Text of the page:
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The Growth of a Giant: The Logistics Clusters in Supply Chain Management (SCM)
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In the late 1990s, business strategist Michael Porter argued that clusters make business more competitive by increasing the pace of innovation and stimulating new business formation. National and regional governments quickly embraced the idea and immediately supported its development by providing the necessary funding support. As expected, good things started to happen: businesses became interested to set up in the area drawing employees and, at the same time, more employers.
In recent decades, numerous industrial clusters have developed around the world. Industry clusters are often a geographic concentration of interconnected businesses, suppliers, and associated institutions in a particular field. It is a geographic location where enough resources and competencies amass reach a critical threshold thus giving it a key position in a given economic branch of activity. As a result, industry clusters often have a decisive sustainable competitive advantage over other places or even world supremacy.
Of the different types of industry clusters, there is one sector where industrial clusters have a brighter long-term future: the Logistics Cluster.
The Logistics Cluster and its Role in Supply Chain Management
Logistics is an essential component of Supply Chain Management (SCM). It involves the planning, carrying out, and management of goods, services, and information from the point of origin to the point of consumption. Logistics is fundamental to Supply Chain success.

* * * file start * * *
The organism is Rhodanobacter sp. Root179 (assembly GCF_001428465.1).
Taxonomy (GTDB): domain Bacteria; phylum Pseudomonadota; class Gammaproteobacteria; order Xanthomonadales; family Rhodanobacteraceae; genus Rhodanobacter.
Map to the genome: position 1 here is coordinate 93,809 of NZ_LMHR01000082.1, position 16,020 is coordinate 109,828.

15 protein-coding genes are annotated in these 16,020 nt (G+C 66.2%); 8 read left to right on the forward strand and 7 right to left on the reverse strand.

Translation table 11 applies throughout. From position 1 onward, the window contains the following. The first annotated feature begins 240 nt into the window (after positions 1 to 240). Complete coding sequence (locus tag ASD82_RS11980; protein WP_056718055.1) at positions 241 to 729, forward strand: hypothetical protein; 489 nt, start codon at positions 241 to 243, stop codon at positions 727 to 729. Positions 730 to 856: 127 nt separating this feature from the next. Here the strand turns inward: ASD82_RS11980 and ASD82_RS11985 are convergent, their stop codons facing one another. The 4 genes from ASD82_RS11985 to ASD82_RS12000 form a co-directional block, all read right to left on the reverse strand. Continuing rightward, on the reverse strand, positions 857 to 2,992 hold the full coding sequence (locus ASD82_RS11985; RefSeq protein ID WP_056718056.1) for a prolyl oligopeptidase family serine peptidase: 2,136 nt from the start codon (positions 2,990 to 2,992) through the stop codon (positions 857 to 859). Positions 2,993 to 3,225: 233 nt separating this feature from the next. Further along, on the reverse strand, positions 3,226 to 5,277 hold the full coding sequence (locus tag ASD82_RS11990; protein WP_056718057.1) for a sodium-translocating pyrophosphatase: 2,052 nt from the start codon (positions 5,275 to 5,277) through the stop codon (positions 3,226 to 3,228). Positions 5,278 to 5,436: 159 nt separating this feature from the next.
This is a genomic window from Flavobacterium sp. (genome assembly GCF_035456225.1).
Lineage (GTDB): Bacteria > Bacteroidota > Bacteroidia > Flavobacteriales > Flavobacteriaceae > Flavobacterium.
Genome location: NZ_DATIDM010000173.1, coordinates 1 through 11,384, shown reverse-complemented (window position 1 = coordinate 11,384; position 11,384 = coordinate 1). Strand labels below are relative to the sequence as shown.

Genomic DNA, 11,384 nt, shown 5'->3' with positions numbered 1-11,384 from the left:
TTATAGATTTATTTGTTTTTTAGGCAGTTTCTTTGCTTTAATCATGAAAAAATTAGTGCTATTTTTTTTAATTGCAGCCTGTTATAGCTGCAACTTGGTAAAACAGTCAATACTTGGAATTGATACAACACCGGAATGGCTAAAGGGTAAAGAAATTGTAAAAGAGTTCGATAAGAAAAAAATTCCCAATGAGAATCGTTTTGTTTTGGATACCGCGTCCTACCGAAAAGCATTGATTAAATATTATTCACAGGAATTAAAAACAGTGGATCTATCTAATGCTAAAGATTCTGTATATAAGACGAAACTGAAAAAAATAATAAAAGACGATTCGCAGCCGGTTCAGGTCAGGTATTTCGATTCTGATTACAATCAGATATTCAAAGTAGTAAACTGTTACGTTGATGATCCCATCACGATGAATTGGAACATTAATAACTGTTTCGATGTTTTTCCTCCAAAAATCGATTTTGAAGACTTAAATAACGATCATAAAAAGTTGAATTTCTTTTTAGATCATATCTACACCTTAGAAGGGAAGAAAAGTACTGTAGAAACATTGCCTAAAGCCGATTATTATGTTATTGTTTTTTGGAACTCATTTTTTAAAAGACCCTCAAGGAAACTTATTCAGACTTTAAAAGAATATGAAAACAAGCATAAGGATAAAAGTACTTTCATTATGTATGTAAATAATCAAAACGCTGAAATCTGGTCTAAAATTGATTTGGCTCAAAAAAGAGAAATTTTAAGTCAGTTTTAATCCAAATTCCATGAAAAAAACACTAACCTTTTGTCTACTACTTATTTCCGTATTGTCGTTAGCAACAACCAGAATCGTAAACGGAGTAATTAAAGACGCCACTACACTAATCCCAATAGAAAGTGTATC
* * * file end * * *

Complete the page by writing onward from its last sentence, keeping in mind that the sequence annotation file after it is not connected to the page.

Providing logistics support are transportation carriers, warehousing companies, freight forwarders, third-party logistics service providers, as well as distribution operations of retailers, manufacturers, and distributors. The compose the Logistics Cluster: a local network of businesses that provide a wide array of logistics services.
The Logistics Cluster provides the necessary logistics services to companies that give great value to Supply Chain Management. These are the companies that consider logistics as a critical element either as a service offering or as a large part of overall costs. Aside from these companies, regional and national governments are providing support and funding to logistics in recognition of their important role in economic growth.
The Logistics Cluster provides operational flexibility and distribution efficiencies that can enable global supply chains to reach Operational Excellence. Logistics Clusters are self-reinforcing and offer advantages based on the interchangeability of its transportation and logistics assets. In fact, there are key-value areas Logistics Clusters have demonstrated greater effect.
The Impact of Logistics Cluster vis-à-vis Other Industry Clusters.
The world’s largest logistics hub brings together multiple elements at once. This is from mode-changing services to distribution to the nearby populations to transshipment services. Involved in a wide array of activities across the economy, Logistics Clusters can potentially create strong “Positive Feedback Loop”.